# Graphical game theory

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In game theory, the common ways to describe a game are the normal form and the extensive form. The graphical form is an alternate compact representation of a game using the interaction among participants.

Game theory is the study of mathematical models of strategic interaction between rational decision-makers. It has applications in all fields of social science, as well as in logic and computer science. Originally, it addressed zero-sum games, in which one person's gains result in losses for the other participants. Today, game theory applies to a wide range of behavioral relations, and is now an umbrella term for the science of logical decision making in humans, animals, and computers.

In game theory, normal form is a description of a game. Unlike extensive form, normal-form representations are not graphical per se, but rather represent the game by way of a matrix. While this approach can be of greater use in identifying strictly dominated strategies and Nash equilibria, some information is lost as compared to extensive-form representations. The normal-form representation of a game includes all perceptible and conceivable strategies, and their corresponding payoffs, for each player.

An extensive-form game is a specification of a game in game theory, allowing for the explicit representation of a number of key aspects, like the sequencing of players' possible moves, their choices at every decision point, the information each player has about the other player's moves when they make a decision, and their payoffs for all possible game outcomes. Extensive-form games also allow for the representation of incomplete information in the form of chance events modeled as "moves by nature".

## Contents

Consider a game with ${\displaystyle n}$ players with ${\displaystyle m}$ strategies each. We will represent the players as nodes in a graph in which each player has a utility function that depends only on him and his neighbors. As the utility function depends on fewer other players, the graphical representation would be smaller.

## Formal definition

A graphical game is represented by a graph ${\displaystyle G}$, in which each player is represented by a node, and there is an edge between two nodes ${\displaystyle i}$ and ${\displaystyle j}$ iff their utility functions are depended on the strategy which the other player will choose. Each node ${\displaystyle i}$ in ${\displaystyle G}$ has a function ${\displaystyle u_{i}:\{1\ldots m\}^{d_{i}+1}\rightarrow \mathbb {R} }$, where ${\displaystyle d_{i}}$ is the degree of vertex ${\displaystyle i}$. ${\displaystyle u_{i}}$ specifies the utility of player ${\displaystyle i}$ as a function of his strategy as well as those of his neighbors.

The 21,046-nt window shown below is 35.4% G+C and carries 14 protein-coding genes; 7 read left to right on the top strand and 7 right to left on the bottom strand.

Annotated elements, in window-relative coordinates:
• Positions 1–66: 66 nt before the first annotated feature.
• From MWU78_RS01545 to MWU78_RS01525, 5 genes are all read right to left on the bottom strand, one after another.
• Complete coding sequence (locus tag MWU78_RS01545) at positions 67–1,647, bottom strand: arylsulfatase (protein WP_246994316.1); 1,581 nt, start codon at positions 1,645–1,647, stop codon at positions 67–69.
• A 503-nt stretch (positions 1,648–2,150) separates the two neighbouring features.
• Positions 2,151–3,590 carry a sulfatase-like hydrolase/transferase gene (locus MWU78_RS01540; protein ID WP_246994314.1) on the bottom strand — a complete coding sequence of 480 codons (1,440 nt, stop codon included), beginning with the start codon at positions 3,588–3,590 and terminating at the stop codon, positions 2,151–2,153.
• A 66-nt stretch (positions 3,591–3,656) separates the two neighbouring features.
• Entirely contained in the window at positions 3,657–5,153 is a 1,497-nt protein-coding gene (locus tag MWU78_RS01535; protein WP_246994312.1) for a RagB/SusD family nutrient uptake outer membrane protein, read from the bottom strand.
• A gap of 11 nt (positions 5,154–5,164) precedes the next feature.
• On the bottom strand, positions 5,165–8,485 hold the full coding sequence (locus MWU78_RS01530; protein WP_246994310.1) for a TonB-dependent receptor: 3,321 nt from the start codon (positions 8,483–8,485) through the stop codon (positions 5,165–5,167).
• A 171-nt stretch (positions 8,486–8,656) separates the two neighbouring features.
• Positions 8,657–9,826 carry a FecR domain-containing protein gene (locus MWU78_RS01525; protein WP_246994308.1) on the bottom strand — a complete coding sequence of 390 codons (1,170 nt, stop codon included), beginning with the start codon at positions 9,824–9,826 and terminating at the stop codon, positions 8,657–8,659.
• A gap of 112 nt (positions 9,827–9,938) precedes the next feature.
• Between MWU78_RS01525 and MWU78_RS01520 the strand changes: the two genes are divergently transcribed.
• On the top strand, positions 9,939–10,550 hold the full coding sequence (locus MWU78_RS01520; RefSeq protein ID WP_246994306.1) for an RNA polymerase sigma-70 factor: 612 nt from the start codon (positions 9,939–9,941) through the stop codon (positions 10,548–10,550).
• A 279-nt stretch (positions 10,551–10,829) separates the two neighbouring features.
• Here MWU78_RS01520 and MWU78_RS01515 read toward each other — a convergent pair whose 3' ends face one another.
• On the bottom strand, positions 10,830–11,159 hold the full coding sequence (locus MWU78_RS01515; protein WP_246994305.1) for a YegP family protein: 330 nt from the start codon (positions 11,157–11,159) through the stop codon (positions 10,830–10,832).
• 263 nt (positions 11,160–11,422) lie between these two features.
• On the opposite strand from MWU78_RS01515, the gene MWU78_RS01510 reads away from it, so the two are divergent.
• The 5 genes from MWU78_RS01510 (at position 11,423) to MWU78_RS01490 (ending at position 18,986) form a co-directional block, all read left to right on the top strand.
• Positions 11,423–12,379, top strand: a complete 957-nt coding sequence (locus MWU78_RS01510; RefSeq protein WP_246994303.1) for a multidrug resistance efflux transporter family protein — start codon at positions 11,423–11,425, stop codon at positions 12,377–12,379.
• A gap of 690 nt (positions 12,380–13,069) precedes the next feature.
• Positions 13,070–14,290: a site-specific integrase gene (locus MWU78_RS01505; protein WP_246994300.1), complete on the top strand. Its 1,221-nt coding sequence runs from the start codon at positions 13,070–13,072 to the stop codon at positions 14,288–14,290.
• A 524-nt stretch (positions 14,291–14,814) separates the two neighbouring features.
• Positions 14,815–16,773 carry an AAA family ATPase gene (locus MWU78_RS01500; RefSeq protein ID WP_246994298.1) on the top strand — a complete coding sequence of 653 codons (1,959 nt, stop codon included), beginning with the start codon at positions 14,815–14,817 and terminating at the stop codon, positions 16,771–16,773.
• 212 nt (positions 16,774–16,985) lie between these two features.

## The size of the game's representation

For a general ${\displaystyle n}$ players game, in which each player has ${\displaystyle m}$ possible strategies, the size of a normal form representation would be ${\displaystyle O(m^{n})}$. The size of the graphical representation for this game is ${\displaystyle O(m^{d})}$ where ${\displaystyle d}$ is the maximal node degree in the graph. If ${\displaystyle d\ll n}$, then the graphical game representation is much smaller.

## An example

In case where each player's utility function depends only on one other player:

The maximal degree of the graph is 1, and the game can be described as ${\displaystyle n}$ functions (tables) of size ${\displaystyle m^{2}}$. So, the total size of the input will be ${\displaystyle nm^{2}}$.

## Nash equilibrium

Finding Nash equilibrium in a game takes exponential time in the size of the representation. If the graphical representation of the game is a tree, we can find the equilibrium in polynomial time. In the general case, where the maximal degree of a node is 3 or more, the problem is NP-complete.

Vijay Virkumar Vazirani is an Indian American distinguished professor of computer science in the Donald Bren School of Information and Computer Sciences at the University of California, Irvine.

Noam Nisan is an Israeli computer scientist, a professor of computer science at the Hebrew University of Jerusalem. He is known for his research in computational complexity theory and algorithmic game theory.

Timothy Avelin Roughgarden is a professor of Computer Science at Columbia University. Tim received his Ph.D. at Cornell University in 2002, under the supervision of Éva Tardos.

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